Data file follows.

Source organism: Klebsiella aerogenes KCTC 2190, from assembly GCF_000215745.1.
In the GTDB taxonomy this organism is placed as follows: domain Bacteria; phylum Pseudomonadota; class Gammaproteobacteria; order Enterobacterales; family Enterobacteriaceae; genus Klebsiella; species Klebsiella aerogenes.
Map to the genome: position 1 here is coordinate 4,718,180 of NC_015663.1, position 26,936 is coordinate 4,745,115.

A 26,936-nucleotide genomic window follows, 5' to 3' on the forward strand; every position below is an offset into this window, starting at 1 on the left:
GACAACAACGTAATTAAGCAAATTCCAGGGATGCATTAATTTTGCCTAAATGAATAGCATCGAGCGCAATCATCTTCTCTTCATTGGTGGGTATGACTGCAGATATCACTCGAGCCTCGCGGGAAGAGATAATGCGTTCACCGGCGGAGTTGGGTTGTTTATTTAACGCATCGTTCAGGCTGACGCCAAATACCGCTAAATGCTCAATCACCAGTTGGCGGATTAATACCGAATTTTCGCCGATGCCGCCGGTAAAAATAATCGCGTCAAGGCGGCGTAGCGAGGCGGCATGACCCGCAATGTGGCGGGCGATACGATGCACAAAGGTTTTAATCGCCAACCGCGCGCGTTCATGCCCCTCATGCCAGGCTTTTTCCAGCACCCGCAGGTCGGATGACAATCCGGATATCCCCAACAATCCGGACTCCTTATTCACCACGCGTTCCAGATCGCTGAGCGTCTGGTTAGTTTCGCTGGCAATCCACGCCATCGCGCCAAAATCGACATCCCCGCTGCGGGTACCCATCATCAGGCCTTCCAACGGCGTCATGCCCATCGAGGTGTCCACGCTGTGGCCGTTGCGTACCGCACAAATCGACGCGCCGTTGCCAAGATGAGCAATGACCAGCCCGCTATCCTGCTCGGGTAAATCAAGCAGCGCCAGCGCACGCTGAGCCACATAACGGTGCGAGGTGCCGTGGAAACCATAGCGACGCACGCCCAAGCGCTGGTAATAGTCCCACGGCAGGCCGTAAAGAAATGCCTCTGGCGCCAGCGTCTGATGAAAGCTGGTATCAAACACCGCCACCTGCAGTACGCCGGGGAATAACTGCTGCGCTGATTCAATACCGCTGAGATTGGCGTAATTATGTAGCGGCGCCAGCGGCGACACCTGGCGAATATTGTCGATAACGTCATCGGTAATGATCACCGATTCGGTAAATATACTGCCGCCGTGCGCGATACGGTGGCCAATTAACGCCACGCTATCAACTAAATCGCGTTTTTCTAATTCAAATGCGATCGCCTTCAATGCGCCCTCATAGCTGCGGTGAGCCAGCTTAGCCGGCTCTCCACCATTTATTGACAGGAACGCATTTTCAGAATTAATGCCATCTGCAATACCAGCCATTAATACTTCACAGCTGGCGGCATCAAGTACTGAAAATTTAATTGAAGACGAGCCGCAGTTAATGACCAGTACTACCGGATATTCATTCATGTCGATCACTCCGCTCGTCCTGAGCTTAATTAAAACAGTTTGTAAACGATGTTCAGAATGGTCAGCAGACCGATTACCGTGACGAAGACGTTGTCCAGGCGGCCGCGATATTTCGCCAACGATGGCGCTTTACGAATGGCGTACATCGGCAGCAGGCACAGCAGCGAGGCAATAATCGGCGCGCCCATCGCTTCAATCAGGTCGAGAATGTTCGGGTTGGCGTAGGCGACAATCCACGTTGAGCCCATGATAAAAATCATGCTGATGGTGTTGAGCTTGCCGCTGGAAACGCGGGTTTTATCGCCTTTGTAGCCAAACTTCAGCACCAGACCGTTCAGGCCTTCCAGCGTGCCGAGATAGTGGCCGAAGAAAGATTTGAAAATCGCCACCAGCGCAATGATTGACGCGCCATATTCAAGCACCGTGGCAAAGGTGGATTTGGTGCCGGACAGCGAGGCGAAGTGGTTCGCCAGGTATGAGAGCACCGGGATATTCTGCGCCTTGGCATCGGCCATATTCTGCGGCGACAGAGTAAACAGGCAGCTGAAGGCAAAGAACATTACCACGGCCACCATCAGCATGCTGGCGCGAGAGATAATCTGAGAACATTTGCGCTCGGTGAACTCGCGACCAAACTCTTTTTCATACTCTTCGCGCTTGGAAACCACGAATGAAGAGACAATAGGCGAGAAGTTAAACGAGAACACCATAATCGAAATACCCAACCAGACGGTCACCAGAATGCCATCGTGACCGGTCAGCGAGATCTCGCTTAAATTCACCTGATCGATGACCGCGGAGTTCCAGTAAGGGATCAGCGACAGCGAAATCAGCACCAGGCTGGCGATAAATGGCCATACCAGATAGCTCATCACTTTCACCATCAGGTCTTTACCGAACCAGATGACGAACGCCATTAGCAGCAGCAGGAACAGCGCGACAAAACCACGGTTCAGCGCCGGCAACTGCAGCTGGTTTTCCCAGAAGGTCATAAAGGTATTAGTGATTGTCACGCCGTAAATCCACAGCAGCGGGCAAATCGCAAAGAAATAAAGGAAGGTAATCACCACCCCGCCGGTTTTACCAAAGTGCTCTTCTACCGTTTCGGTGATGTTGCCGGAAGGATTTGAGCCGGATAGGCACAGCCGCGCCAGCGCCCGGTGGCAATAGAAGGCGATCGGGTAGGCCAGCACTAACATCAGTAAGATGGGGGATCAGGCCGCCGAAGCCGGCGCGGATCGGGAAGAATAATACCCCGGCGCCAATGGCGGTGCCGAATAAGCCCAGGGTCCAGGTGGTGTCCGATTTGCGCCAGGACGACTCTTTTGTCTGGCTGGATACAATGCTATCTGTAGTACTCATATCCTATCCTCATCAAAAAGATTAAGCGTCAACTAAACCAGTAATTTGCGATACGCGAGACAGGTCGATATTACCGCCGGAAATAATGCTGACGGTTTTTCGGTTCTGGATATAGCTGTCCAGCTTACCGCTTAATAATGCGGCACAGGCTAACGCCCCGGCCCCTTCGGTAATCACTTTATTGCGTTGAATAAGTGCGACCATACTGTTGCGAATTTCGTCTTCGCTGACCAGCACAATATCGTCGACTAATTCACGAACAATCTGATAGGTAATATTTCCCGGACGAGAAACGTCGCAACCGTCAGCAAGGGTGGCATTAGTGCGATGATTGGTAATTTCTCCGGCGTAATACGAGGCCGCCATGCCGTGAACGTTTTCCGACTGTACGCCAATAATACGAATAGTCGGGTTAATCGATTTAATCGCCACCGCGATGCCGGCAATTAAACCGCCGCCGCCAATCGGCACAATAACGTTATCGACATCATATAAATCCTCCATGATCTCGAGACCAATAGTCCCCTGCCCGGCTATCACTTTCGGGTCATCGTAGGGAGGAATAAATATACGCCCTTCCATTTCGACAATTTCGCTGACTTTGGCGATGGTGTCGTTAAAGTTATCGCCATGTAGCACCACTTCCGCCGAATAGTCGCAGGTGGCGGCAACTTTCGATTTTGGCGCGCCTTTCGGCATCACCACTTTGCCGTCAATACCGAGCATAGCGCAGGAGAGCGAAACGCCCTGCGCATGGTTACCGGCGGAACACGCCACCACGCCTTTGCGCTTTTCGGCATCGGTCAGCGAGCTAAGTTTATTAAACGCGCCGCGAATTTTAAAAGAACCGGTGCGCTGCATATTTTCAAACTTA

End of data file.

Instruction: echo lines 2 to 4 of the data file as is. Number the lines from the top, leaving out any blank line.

In the GTDB taxonomy this organism is placed as follows: domain Bacteria; phylum Pseudomonadota; class Gammaproteobacteria; order Enterobacterales; family Enterobacteriaceae; genus Klebsiella; species Klebsiella aerogenes.
Map to the genome: position 1 here is coordinate 4,718,180 of NC_015663.1, position 26,936 is coordinate 4,745,115.

A 26,936-nucleotide genomic window follows, 5' to 3' on the forward strand; every position below is an offset into this window, starting at 1 on the left: